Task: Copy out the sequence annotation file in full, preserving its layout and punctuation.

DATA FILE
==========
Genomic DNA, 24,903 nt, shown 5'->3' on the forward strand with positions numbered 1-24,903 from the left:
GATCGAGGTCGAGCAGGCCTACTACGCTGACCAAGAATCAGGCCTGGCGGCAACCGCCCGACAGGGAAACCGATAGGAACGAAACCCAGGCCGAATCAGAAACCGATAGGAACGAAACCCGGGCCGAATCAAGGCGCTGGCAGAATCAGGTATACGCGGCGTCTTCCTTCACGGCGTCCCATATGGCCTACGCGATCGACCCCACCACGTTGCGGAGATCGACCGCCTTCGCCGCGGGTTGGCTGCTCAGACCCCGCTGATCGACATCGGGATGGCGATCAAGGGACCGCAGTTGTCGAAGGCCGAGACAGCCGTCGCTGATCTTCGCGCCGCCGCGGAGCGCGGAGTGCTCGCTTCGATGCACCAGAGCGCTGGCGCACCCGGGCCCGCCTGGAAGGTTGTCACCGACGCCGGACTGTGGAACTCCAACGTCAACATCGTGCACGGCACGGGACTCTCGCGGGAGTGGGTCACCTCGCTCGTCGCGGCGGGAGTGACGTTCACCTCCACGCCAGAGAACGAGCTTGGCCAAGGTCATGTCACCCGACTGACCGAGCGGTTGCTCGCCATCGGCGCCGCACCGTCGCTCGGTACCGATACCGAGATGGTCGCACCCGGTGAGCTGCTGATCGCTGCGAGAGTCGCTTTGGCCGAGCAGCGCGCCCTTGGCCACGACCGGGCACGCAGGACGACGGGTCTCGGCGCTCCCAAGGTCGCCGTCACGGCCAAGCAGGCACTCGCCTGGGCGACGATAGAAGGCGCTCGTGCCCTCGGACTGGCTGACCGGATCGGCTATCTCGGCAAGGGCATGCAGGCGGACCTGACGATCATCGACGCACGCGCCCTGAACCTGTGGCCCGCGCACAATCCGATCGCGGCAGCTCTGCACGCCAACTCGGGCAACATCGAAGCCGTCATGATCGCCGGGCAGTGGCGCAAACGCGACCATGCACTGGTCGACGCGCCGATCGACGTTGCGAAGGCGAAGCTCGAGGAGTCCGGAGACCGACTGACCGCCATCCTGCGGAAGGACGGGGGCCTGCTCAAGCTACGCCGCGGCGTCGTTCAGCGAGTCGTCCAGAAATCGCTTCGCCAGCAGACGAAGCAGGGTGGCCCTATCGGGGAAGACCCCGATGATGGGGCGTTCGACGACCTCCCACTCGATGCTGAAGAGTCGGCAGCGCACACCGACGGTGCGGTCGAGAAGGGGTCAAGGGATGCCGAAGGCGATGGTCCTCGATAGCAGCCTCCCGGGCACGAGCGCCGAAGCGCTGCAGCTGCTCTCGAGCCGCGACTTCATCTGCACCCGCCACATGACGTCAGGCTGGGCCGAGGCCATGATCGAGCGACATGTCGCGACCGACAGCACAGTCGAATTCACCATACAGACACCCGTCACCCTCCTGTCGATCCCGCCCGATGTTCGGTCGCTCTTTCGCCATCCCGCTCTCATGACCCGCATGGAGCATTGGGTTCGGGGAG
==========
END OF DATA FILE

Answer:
Genomic DNA, 24,903 nt, shown 5'->3' on the forward strand with positions numbered 1-24,903 from the left:
GATCGAGGTCGAGCAGGCCTACTACGCTGACCAAGAATCAGGCCTGGCGGCAACCGCCCGACAGGGAAACCGATAGGAACGAAACCCAGGCCGAATCAGAAACCGATAGGAACGAAACCCGGGCCGAATCAAGGCGCTGGCAGAATCAGGTATACGCGGCGTCTTCCTTCACGGCGTCCCATATGGCCTACGCGATCGACCCCACCACGTTGCGGAGATCGACCGCCTTCGCCGCGGGTTGGCTGCTCAGACCCCGCTGATCGACATCGGGATGGCGATCAAGGGACCGCAGTTGTCGAAGGCCGAGACAGCCGTCGCTGATCTTCGCGCCGCCGCGGAGCGCGGAGTGCTCGCTTCGATGCACCAGAGCGCTGGCGCACCCGGGCCCGCCTGGAAGGTTGTCACCGACGCCGGACTGTGGAACTCCAACGTCAACATCGTGCACGGCACGGGACTCTCGCGGGAGTGGGTCACCTCGCTCGTCGCGGCGGGAGTGACGTTCACCTCCACGCCAGAGAACGAGCTTGGCCAAGGTCATGTCACCCGACTGACCGAGCGGTTGCTCGCCATCGGCGCCGCACCGTCGCTCGGTACCGATACCGAGATGGTCGCACCCGGTGAGCTGCTGATCGCTGCGAGAGTCGCTTTGGCCGAGCAGCGCGCCCTTGGCCACGACCGGGCACGCAGGACGACGGGTCTCGGCGCTCCCAAGGTCGCCGTCACGGCCAAGCAGGCACTCGCCTGGGCGACGATAGAAGGCGCTCGTGCCCTCGGACTGGCTGACCGGATCGGCTATCTCGGCAAGGGCATGCAGGCGGACCTGACGATCATCGACGCACGCGCCCTGAACCTGTGGCCCGCGCACAATCCGATCGCGGCAGCTCTGCACGCCAACTCGGGCAACATCGAAGCCGTCATGATCGCCGGGCAGTGGCGCAAACGCGACCATGCACTGGTCGACGCGCCGATCGACGTTGCGAAGGCGAAGCTCGAGGAGTCCGGAGACCGACTGACCGCCATCCTGCGGAAGGACGGGGGCCTGCTCAAGCTACGCCGCGGCGTCGTTCAGCGAGTCGTCCAGAAATCGCTTCGCCAGCAGACGAAGCAGGGTGGCCCTATCGGGGAAGACCCCGATGATGGGGCGTTCGACGACCTCCCACTCGATGCTGAAGAGTCGGCAGCGCACACCGACGGTGCGGTCGAGAAGGGGTCAAGGGATGCCGAAGGCGATGGTCCTCGATAGCAGCCTCCCGGGCACGAGCGCCGAAGCGCTGCAGCTGCTCTCGAGCCGCGACTTCATCTGCACCCGCCACATGACGTCAGGCTGGGCCGAGGCCATGATCGAGCGACATGTCGCGACCGACAGCACAGTCGAATTCACCATACAGACACCCGTCACCCTCCTGTCGATCCCGCCCGATGTTCGGTCGCTCTTTCGCCATCCCGCTCTCATGACCCGCATGGAGCATTGGGTTCGGGGAG